RMSFi=1NFramesj=1NFrames[xi(tj)xi¯]2(2)

Binding Free Energy Calculation

Molecular Mechanics Poisson-Boltzmann Surface Area (MMPBSA) and Molecular Mechanics Generalized Born Surface Area (MMGBSA) were two efficient methods to calculate the binding ability between ligands and receptors (Genheden and Ryde, 2015). The total binding energy was calculated on the basis of the difference of complex free energy and sum of the free energy of receptor plus ligand. The module anti-MMPBSA.py in AMBER18 was used to create three topology files (complex, receptor and ligand) for binding energy calculation (Miller et al., 2012). Each term on the right-hand side of Eq. 3 was estimated according to Eq. 4.

ΔGbind,solvated=ΔGcomplex,solvated[ΔGreceptor,solvated+ΔGligand,solvated] (3)
ΔGsolvated1NiNEi,gas+1NiNΔGi,solvationTNiNSi,solvate(4)

In this study, one 50 ns MD simulation trajectory of each mode of each system was used to calculate the binding free energy. Each trajectory consists of 25,000 frames.

Results

Docking Results of SARS-Cov-2 RBD and Vancomycin/Teicoplanin

According to the binding mode of SARS-CoV-2 RBD and human ACE2, a docking box was set at the top of RBD. After 200 times molecular docking in each system, docking modes were ranked by binding energy in Supplementary Figure S1. The sampling of the docking structures was sufficient according to the distribution of binding energy and normal distribution of each three-dimensional coordinate vector (Figure 3). The flexible binding positions of T and V to ACE2 implied that they could efficiently block the interactions of RBD with human ACE2 receptor by occupying their interface.

FIGURE 3
www.frontiersin.org

FIGURE 3. Spatial position analysis of RBD-V and RBD-T complexes. (A) Centroids distribution of V and T in all docking modes were marked with green dots and pink dots respectively. N-terminal α-helix of ACE2 was displayed in grey, the core area of RBD (S1-CTD) was displayed in orange and RBM was displayed in blue. (B) The mean and variance of each three-dimensional coordinate vector (Δx, Δy, and Δz) and docking energy score (ΔE) were calculated and represented by histograms.

Next, top five structures with the low energy were collected for each system and shown in Figure 4A. It can be seen that the receptor-binding motif (RBM) can easily accommodated V and T because of its bowl-like concave surface, except for T3, which seems escaped from the bowl. After counting up all polar interaction between ligands and RBD in those docking modes, five important residues were found and shown in Figure 4B. The hydrogen bonds formed by K417, Y449, E484, Q493 and S494 and existed in more than three docking modes. These residues primarily concentrated on RBM region and had been reported widely to play a key role in RBM binding. Also, other residues listed in Figure 4B might be involved in the recognition process between two ligands and RBD. These results suggested that our docking results are reliable.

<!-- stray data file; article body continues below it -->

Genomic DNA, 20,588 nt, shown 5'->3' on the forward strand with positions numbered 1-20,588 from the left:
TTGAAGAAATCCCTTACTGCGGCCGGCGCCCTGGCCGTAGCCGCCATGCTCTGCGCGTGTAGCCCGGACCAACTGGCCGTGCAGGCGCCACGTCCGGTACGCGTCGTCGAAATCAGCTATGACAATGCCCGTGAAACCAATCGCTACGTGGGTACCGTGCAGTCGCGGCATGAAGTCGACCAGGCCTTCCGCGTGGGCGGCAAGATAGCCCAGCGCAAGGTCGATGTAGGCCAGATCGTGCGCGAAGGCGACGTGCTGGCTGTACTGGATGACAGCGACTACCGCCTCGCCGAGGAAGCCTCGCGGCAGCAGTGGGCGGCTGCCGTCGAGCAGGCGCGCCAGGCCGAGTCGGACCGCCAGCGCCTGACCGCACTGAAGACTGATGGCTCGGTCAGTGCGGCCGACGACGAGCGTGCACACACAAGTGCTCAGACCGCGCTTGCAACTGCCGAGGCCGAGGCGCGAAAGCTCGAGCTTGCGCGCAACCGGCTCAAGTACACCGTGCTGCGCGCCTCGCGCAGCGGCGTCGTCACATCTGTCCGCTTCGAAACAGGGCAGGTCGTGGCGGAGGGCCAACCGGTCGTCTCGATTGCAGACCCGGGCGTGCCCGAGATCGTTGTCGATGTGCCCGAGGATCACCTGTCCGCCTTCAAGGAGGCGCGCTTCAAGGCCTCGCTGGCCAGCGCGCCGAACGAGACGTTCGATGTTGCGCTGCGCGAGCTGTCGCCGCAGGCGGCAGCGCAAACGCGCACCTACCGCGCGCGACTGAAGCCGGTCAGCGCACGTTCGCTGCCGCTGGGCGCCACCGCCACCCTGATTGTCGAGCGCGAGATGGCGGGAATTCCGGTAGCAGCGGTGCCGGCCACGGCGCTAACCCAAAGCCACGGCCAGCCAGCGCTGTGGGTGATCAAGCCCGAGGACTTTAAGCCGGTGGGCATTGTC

FIGURE 4
www.frontiersin.org

FIGURE 4. (A) The top 5 modes obtained from docking experiments of RBD-V and RBD-T system. (B) Residues that could form interactions more than twice in top five modes with V and T were listed in the table. The residues, appeared once, were merged together on the bottom. Key residues K417, Y449, E484, Q493, and S494 were shown in sticks in left. The color of RBD is as the same as Figure 3.

Structural Analysis of Receptor-Binding Motif

To study the structural characteristic of RBD-V and RBD-T complexes, the top five structures mentioned above were utilized to perform MD simulations in each system (Supplementary Figure S2). The RMSD of the RBD-V system was shown in Supplementary Figure S3. In both systems, the RMSD values with slight fluctuations (mean is 1.63 ± 0.31 Å in RBD-V system and 1.55 ± 0.25 Å in RBD-T system) suggested that the initial structures of RBD-V system and RBD-T system obtained by docking experiments were suitable and the binding states reached their respective equilibriums during 50 ns MD simulations.